The Swiss Race 4 Water Odyssey trimaran “MOD70” landed after a long journey starting in Bordeaux in March of this year and halting among other places in New York City and Santiago de Chile before racing to Hawaii and finally to Yokohama in Japan. The team under skipper Steve Ravussin struggled with a major typhoon near Japan and decided to halt on the Japanese island Hachijojima before arriving safely in Yokohama.
The Race for Water Odyssey Foundation whose president Mr. Marco Simeoni (picture to the right) is one of the six crew members on board of the impressive trimaran was established to raise awareness of the major debris that is floating in our oceans. The MOD70 trimaran is a racing boat with a maximum speed of 75 km/h, truly making their journey a real race! The drawback is that there is no proper infrastructure like showers or toilets on the boat – the six-men crew work in 3-hour shifts and share two berths during their more than 2 week journeys on high sea.
President Marco Simeoni and Scientific Advisor Kim van Arkel (image left) made it clear during the press conference why his project was of greatest importance: 70% of the earth’s surface is covered by oceans, and 80% of the marine pollution is caused by plastics. Furthermore, the ocean feeds 50% of the world population, and more than 50% of the earth’s oxygen comes from the sea! About 10% of the yearly produced plastic lands in the ocean; in Japan about 310’000 – 580’000 tons of litter is washing up at its shores every year (numbers provided by the Japanese government)!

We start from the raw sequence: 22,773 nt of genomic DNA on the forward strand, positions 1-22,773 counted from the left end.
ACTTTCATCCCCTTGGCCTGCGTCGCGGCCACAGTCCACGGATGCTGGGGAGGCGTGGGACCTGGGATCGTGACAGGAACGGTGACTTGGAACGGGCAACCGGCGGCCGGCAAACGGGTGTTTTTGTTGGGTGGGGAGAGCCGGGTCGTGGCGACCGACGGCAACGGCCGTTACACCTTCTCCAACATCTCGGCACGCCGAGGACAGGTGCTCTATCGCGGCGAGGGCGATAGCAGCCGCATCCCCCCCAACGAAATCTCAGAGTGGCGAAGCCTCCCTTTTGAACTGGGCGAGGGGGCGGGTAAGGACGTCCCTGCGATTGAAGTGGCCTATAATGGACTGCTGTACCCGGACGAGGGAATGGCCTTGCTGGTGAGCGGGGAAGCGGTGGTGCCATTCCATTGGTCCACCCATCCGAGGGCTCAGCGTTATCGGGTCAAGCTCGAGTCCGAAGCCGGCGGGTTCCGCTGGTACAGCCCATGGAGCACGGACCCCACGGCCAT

During their stay in Japan, the Race for Water Odyssey Foundation was in close contact with the Science & Technology Office Tokyo; together they organized a meeting with local experts to discuss the problems surrounding ocean debris in an event hosted at the Embassy of Switzerland. Furthermore, a “Kids Day” was held where children with their parents visited the boat and learned directly from the crew about the litter in the oceans. During the press conference taking place on July 28 near the harbor, Japanese and Swiss media were informed about the importance of their R4W’s endeavor. After the press conference, the team invited journalists onto their sailing boat for a tour in Yokohama Bay. All the participants greatly enjoyed the ride at speeds up to 17.5 knots (at a wind-speed of 12 knots)!
Before continuing their journey to Shanghai by the end of this month, the team met Japanese industry (e.g, Blest KK – a company transforming plastic into oil) and held a symposium at a university in Tokyo, discussing the use of ICT to fight ocean debris.
The Race for Water Foundation is collaborating in Switzerland with the EPFL spin-off and drone-company senseFly, as well as with EPFL and the University of Applied Science in Fribourg for the analysis of the collected garbage.
Update: The project was prominently featured in the evening news of NHK on July 28, 2015.